KARACHI: With an outbreak of dengue virus still looming large following heavier than usual monsoon rains this year, the citizens of Sindh, particularly those in Karachi, now face the threat of another mosquito-borne disease.
Already, more than 52,000 cases of malaria have been reported from various parts of the province, according to a report compiled by the health authorities, a copy of which is available with The Express Tribune.
The figures are in addition to the roughly 5,000 cases of dengue virus which have also been reported from Sindh.
The exact number of Sindh residents who contracted malaria this year so far is 52,377, according to the report issued by the additional director of the Malaria Control Programme. The cases were reported from government hospitals all over the province between January and July this year. More alarmingly, 70 per cent of the malaria patients in the province were children, women and senior citizens, the report revealed.
Of the over 52,000 malaria infections in Sindh this year, Karachi accounted for 1,876 cases, according to the report. The bulk of them was, however, reported from Thatta. A staggering 10,191 malaria cases were reported from government hospitals in the district, accounting for nearly 20 per cent of the province’s overall figure.
Another 4,428 malaria cases were reported from Sujawal district, while 4,121 cases were reported from Larkana district, the report revealed. Tando Muhammad Khan accounted for another 3,994 cases while 3,602 were reported from Badin. Mirpurkhas reported 3,523 malaria cases and Umerkot reported 3,183. Khairpur, Jacobabad, Kamber and Hyderabad districts reported 2,910, 2,011, 1,916 and 1,223 malaria cases respectively, according to the report.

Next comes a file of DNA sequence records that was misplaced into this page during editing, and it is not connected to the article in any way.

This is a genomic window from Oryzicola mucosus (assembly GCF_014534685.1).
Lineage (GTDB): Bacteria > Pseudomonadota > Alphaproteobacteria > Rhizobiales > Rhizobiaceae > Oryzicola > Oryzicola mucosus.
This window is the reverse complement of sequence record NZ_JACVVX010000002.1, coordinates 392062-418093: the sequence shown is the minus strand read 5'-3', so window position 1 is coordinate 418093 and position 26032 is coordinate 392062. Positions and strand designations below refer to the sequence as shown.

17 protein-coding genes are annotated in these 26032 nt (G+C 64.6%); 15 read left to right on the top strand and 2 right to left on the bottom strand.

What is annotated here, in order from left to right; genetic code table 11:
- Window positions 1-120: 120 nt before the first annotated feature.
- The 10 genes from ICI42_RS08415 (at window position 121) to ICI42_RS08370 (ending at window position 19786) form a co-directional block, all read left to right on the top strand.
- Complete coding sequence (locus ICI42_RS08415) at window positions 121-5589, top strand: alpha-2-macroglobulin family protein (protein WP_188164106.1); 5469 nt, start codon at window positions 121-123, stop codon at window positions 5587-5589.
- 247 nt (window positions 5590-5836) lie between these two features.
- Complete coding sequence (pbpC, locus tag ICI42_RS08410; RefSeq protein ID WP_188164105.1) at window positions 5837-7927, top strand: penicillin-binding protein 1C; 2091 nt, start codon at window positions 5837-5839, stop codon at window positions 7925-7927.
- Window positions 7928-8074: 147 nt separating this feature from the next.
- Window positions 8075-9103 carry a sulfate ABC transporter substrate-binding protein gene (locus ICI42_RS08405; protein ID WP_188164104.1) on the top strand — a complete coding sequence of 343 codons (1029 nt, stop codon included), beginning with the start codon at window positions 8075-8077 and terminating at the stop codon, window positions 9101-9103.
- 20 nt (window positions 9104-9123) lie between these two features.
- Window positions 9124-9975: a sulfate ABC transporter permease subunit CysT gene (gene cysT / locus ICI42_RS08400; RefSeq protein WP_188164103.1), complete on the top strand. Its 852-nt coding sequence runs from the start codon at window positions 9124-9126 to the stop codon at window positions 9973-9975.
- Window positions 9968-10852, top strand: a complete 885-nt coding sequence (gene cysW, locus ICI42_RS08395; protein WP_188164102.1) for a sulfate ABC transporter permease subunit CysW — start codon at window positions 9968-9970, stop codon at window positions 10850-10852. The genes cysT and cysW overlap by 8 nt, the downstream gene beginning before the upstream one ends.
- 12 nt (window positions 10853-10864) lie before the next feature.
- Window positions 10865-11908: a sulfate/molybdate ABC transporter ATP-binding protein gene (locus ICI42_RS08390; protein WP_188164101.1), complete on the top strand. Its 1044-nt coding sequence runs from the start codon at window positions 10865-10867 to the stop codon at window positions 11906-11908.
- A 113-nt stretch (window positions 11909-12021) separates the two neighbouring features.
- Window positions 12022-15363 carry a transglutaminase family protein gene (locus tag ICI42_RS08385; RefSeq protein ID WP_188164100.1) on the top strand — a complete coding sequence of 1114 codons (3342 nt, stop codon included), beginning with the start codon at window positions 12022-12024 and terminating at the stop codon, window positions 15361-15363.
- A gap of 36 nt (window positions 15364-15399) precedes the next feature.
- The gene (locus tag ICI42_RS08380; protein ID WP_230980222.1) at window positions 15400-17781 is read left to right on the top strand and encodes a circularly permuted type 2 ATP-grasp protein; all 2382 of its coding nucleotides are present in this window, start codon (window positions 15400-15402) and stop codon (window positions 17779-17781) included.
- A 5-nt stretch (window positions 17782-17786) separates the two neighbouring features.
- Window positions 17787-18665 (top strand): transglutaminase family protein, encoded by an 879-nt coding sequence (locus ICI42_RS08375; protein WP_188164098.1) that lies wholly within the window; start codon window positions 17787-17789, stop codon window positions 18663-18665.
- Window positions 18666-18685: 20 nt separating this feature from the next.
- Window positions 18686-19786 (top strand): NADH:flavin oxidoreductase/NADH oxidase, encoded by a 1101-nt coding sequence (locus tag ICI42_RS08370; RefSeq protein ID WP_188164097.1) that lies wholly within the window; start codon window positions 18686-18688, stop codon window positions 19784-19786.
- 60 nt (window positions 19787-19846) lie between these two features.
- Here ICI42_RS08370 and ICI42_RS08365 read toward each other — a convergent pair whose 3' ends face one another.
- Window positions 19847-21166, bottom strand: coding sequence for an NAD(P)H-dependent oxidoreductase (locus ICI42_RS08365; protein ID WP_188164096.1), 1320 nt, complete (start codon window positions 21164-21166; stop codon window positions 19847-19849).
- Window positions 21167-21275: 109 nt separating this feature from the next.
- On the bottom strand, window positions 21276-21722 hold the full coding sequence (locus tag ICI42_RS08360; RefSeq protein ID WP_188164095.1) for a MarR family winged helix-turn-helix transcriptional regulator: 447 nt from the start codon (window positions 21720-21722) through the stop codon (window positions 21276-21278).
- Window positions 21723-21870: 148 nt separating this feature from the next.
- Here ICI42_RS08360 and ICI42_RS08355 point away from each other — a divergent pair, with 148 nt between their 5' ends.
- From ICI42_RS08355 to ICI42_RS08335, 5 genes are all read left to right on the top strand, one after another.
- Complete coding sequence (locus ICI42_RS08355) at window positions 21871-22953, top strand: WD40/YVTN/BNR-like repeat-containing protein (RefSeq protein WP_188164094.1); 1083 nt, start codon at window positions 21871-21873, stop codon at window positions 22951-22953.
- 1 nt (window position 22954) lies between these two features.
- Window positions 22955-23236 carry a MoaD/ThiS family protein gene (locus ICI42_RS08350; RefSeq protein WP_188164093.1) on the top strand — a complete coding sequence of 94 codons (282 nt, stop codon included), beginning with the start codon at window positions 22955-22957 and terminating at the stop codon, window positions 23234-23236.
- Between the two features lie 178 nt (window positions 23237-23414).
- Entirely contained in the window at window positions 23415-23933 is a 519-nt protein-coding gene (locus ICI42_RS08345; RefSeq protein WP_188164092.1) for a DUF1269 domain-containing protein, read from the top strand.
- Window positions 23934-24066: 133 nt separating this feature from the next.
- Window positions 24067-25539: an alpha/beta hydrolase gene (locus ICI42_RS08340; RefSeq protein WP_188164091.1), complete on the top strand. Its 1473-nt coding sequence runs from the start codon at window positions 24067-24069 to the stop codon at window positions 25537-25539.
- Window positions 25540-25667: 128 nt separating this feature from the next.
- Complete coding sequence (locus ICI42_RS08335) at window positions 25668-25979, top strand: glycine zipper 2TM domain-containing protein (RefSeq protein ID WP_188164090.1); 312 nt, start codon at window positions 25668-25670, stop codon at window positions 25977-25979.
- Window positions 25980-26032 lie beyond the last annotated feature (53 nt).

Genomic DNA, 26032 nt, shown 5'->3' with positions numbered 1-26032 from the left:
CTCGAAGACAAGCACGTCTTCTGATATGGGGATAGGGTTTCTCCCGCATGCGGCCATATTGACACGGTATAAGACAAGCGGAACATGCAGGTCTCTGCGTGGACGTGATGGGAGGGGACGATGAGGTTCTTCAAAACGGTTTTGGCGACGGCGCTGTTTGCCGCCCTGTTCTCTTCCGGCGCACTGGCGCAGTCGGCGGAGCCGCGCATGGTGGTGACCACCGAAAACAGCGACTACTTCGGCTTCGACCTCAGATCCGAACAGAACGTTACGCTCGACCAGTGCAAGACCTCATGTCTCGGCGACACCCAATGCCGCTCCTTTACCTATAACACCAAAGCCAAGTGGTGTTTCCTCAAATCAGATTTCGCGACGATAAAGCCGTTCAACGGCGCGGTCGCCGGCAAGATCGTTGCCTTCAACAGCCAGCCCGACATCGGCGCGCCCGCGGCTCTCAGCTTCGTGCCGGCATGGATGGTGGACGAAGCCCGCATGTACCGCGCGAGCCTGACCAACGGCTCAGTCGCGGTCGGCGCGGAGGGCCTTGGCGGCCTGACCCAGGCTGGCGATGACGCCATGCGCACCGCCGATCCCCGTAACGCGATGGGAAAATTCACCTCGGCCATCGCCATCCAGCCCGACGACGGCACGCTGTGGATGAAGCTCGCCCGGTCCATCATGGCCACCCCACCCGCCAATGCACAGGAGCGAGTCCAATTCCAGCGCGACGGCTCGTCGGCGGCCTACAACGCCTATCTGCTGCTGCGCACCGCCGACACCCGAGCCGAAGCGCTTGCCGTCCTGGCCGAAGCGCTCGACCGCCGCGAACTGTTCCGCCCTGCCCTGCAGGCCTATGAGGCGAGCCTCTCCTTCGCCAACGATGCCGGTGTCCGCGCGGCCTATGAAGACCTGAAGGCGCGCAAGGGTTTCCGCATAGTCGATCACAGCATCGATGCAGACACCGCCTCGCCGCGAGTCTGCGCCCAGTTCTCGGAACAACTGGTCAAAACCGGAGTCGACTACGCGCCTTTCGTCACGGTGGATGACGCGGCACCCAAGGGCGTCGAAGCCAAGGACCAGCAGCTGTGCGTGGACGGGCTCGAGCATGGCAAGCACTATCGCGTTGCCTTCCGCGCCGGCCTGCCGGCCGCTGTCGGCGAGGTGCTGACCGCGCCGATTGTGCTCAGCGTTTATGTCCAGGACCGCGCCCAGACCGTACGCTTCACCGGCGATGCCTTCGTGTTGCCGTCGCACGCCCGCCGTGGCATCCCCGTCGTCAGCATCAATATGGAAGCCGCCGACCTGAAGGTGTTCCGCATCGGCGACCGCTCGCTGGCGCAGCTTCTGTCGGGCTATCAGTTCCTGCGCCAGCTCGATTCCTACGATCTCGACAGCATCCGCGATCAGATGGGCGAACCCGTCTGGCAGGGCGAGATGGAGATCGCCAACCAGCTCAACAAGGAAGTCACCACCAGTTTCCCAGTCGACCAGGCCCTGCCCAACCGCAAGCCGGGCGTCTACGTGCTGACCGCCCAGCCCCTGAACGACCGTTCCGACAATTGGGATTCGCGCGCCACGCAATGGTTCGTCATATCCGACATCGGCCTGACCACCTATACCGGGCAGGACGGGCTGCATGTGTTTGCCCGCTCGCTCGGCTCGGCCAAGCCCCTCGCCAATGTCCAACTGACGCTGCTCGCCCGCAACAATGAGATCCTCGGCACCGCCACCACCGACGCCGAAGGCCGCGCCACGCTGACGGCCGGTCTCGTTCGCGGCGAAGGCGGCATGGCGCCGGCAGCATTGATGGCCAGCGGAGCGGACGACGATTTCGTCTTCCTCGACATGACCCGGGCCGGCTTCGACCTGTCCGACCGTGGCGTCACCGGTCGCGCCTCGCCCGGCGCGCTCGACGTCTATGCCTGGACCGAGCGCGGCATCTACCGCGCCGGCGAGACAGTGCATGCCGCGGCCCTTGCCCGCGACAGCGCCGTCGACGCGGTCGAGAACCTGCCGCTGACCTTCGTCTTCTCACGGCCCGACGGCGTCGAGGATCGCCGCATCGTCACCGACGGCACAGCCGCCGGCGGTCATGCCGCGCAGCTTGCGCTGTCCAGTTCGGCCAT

The outbreaks of mosquito-borne diseases such as malaria, dengue and chikungunya are anticipated to take place every year in the aftermath of the monsoon season and usually persist through the September to December period. Despite this, however, this year precautionary and prevention measures by the government have been held up by tussles between Sindh’s ruling Pakistan Peoples Party and its political rivals. Critics have accused Sindh authorities of prioritising political interests over pressing issues such as those related to health.
Despite the roughly 5,000 cases of dengue virus reported in Sindh this year, sources told The Express Tribune that many government hospitals in the province still lack the kits to diagnose and treat the mosquito-borne disease. They complain many hospitals lack even stocks of platelets for dengue patients, among whom the numbers of the healing blood cells often drop to critically low levels. Meanwhile, in Karachi, fumigation efforts have been rendered virtually useless owing to an inconsistent spraying campaign and a dispute between city authorities and the Sindh government. In addition to accusing the latter of withholding the supply of insecticides, officials of the Karachi Metropolitan Corporation have said the exercise was severely hampered due to the lack of funds. The Karachi commissioner has now ordered a new fumigation drive as volunteers and NGOs take matters into their own hands amid political wrangling.
Published in The Express Tribune, September 21st, 2019.